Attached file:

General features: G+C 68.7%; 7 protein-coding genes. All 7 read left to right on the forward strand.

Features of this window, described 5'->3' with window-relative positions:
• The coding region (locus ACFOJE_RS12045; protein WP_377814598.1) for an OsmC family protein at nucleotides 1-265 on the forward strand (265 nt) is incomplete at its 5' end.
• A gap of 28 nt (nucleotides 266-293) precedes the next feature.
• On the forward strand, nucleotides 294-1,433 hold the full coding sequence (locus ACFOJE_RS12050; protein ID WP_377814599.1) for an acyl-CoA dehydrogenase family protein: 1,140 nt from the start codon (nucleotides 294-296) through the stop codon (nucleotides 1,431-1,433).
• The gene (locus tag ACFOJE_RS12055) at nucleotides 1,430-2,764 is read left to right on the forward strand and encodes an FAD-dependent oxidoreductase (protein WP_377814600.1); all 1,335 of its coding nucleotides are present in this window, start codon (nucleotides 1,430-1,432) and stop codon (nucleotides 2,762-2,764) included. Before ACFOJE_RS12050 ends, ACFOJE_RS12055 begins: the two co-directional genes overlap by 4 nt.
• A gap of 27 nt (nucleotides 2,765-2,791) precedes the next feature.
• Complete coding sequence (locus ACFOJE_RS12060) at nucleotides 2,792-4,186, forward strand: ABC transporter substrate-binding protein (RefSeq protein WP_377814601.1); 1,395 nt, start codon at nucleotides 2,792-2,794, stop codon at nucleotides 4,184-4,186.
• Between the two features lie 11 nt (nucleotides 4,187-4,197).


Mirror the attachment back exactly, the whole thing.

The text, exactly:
General features: G+C 68.7%; 7 protein-coding genes. All 7 read left to right on the forward strand.

Features of this window, described 5'->3' with window-relative positions:
• The coding region (locus ACFOJE_RS12045; protein WP_377814598.1) for an OsmC family protein at nucleotides 1-265 on the forward strand (265 nt) is incomplete at its 5' end.
• A gap of 28 nt (nucleotides 266-293) precedes the next feature.
• On the forward strand, nucleotides 294-1,433 hold the full coding sequence (locus ACFOJE_RS12050; protein ID WP_377814599.1) for an acyl-CoA dehydrogenase family protein: 1,140 nt from the start codon (nucleotides 294-296) through the stop codon (nucleotides 1,431-1,433).
• The gene (locus tag ACFOJE_RS12055) at nucleotides 1,430-2,764 is read left to right on the forward strand and encodes an FAD-dependent oxidoreductase (protein WP_377814600.1); all 1,335 of its coding nucleotides are present in this window, start codon (nucleotides 1,430-1,432) and stop codon (nucleotides 2,762-2,764) included. Before ACFOJE_RS12050 ends, ACFOJE_RS12055 begins: the two co-directional genes overlap by 4 nt.
• A gap of 27 nt (nucleotides 2,765-2,791) precedes the next feature.
• Complete coding sequence (locus ACFOJE_RS12060) at nucleotides 2,792-4,186, forward strand: ABC transporter substrate-binding protein (RefSeq protein WP_377814601.1); 1,395 nt, start codon at nucleotides 2,792-2,794, stop codon at nucleotides 4,184-4,186.
• Between the two features lie 11 nt (nucleotides 4,187-4,197).